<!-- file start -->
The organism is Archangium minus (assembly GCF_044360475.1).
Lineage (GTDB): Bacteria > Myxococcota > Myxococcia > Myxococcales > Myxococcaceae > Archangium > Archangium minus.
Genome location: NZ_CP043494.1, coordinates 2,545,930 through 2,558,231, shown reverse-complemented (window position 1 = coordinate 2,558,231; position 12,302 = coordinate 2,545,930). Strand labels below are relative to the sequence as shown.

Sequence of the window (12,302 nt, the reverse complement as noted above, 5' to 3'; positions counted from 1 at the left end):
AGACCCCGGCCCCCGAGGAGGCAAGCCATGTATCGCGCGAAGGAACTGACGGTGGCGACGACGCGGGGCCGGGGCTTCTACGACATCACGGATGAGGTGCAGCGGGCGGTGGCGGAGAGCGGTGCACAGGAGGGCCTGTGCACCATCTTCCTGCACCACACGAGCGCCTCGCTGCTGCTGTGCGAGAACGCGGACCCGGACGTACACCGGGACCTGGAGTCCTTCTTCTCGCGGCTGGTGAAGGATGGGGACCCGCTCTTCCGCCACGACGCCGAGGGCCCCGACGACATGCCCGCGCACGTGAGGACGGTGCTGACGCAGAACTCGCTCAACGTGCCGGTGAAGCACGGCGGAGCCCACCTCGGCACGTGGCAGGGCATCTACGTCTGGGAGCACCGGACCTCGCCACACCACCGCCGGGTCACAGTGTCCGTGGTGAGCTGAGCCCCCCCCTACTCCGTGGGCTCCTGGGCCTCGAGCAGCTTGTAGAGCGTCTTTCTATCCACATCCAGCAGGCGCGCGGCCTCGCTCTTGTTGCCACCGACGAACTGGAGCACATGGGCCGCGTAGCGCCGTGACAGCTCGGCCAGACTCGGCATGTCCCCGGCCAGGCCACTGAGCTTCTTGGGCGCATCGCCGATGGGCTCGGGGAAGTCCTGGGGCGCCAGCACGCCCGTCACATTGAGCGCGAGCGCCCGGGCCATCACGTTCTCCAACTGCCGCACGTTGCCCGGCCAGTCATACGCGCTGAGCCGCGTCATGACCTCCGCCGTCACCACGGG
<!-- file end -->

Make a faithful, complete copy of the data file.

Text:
The organism is Archangium minus (assembly GCF_044360475.1).
Lineage (GTDB): Bacteria > Myxococcota > Myxococcia > Myxococcales > Myxococcaceae > Archangium > Archangium minus.
Genome location: NZ_CP043494.1, coordinates 2,545,930 through 2,558,231, shown reverse-complemented (window position 1 = coordinate 2,558,231; position 12,302 = coordinate 2,545,930). Strand labels below are relative to the sequence as shown.

Sequence of the window (12,302 nt, the reverse complement as noted above, 5' to 3'; positions counted from 1 at the left end):
AGACCCCGGCCCCCGAGGAGGCAAGCCATGTATCGCGCGAAGGAACTGACGGTGGCGACGACGCGGGGCCGGGGCTTCTACGACATCACGGATGAGGTGCAGCGGGCGGTGGCGGAGAGCGGTGCACAGGAGGGCCTGTGCACCATCTTCCTGCACCACACGAGCGCCTCGCTGCTGCTGTGCGAGAACGCGGACCCGGACGTACACCGGGACCTGGAGTCCTTCTTCTCGCGGCTGGTGAAGGATGGGGACCCGCTCTTCCGCCACGACGCCGAGGGCCCCGACGACATGCCCGCGCACGTGAGGACGGTGCTGACGCAGAACTCGCTCAACGTGCCGGTGAAGCACGGCGGAGCCCACCTCGGCACGTGGCAGGGCATCTACGTCTGGGAGCACCGGACCTCGCCACACCACCGCCGGGTCACAGTGTCCGTGGTGAGCTGAGCCCCCCCCTACTCCGTGGGCTCCTGGGCCTCGAGCAGCTTGTAGAGCGTCTTTCTATCCACATCCAGCAGGCGCGCGGCCTCGCTCTTGTTGCCACCGACGAACTGGAGCACATGGGCCGCGTAGCGCCGTGACAGCTCGGCCAGACTCGGCATGTCCCCGGCCAGGCCACTGAGCTTCTTGGGCGCATCGCCGATGGGCTCGGGGAAGTCCTGGGGCGCCAGCACGCCCGTCACATTGAGCGCGAGCGCCCGGGCCATCACGTTCTCCAACTGCCGCACGTTGCCCGGCCAGTCATACGCGCTGAGCCGCGTCATGACCTCCGCCGTCACCACGGG